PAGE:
In the 225 Div. II racing Audrey Thacker's Jezebel IX, of .Washington, D. C., showed the way to seven Saturday rivals as she averaged 66.821 m.p.h. to win the first six-mile heat and 61.393 m.p.h. to take the second. But each time Chuck Hunter's Miss Columbus, of Columbus, O., was on Jez's stern.
Monday Miss Columbus won the first heat, Jezebel the second, so they tied on points, 700 each. Miss Columbus averaged 62.856 m.p.h. to win her victory but Thacker had to kick Jez up to an average speed of 65.261 m.p.h. to win the second.
With the second beat over, the mathematicians huddled and came out with the announcement that Miss Columbus was the winner on elapsed time for the two heats, some four seconds.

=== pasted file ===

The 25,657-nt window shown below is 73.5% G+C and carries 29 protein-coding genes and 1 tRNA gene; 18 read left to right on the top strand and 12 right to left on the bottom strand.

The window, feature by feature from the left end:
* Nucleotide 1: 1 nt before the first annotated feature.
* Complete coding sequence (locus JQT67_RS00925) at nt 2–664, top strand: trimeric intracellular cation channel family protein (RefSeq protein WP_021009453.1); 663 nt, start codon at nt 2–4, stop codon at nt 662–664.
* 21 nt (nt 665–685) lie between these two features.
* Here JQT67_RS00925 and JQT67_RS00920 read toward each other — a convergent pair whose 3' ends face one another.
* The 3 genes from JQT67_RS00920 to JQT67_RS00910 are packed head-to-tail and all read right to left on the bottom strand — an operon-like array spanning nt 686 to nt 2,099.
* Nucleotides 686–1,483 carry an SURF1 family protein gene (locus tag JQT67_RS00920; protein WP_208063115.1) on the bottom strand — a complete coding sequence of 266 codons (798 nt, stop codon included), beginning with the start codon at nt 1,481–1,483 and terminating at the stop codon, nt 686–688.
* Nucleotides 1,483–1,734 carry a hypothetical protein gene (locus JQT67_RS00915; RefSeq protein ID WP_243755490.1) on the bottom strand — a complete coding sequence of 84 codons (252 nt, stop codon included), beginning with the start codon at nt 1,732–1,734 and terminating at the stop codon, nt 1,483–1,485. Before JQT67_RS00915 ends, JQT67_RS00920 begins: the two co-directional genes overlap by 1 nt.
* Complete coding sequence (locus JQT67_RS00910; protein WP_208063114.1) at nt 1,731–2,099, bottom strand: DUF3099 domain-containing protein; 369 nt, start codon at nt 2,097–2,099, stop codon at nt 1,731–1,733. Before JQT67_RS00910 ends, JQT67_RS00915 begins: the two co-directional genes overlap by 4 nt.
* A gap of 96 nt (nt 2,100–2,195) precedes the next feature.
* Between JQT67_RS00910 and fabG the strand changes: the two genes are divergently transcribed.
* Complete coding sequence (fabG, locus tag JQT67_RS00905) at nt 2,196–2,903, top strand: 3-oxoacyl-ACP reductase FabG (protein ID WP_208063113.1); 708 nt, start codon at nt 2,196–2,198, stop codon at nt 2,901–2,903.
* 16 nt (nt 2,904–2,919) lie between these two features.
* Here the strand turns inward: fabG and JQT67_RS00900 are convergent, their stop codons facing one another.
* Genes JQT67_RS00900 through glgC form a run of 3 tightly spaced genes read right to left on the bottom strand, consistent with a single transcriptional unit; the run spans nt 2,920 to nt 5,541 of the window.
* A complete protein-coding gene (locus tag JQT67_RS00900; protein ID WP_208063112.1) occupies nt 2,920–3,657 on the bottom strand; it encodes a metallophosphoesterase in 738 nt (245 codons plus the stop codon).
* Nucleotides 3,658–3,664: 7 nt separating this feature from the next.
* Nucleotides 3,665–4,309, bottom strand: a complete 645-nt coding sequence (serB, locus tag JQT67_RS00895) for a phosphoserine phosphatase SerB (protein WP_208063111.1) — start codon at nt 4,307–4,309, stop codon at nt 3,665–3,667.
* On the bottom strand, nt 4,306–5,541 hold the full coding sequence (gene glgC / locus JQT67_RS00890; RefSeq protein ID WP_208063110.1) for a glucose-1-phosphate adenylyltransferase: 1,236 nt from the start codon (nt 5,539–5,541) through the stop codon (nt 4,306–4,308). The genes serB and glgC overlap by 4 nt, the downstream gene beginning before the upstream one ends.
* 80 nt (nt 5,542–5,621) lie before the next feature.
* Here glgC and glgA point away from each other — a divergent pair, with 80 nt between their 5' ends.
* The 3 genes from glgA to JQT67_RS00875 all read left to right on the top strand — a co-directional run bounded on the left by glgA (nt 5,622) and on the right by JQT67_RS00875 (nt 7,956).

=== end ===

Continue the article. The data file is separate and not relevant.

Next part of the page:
Seven 135-cubic-inch class boats, the full entry, came down on the line hull to hull on the opening day and each time Dick Rankin's Hi Ball of Pontiac, Mich., managed to eke out victory, averaging 64.199 m.p.h. in the first six-mile heat,
[Reprinted from Motor Boating, pp.23, 88]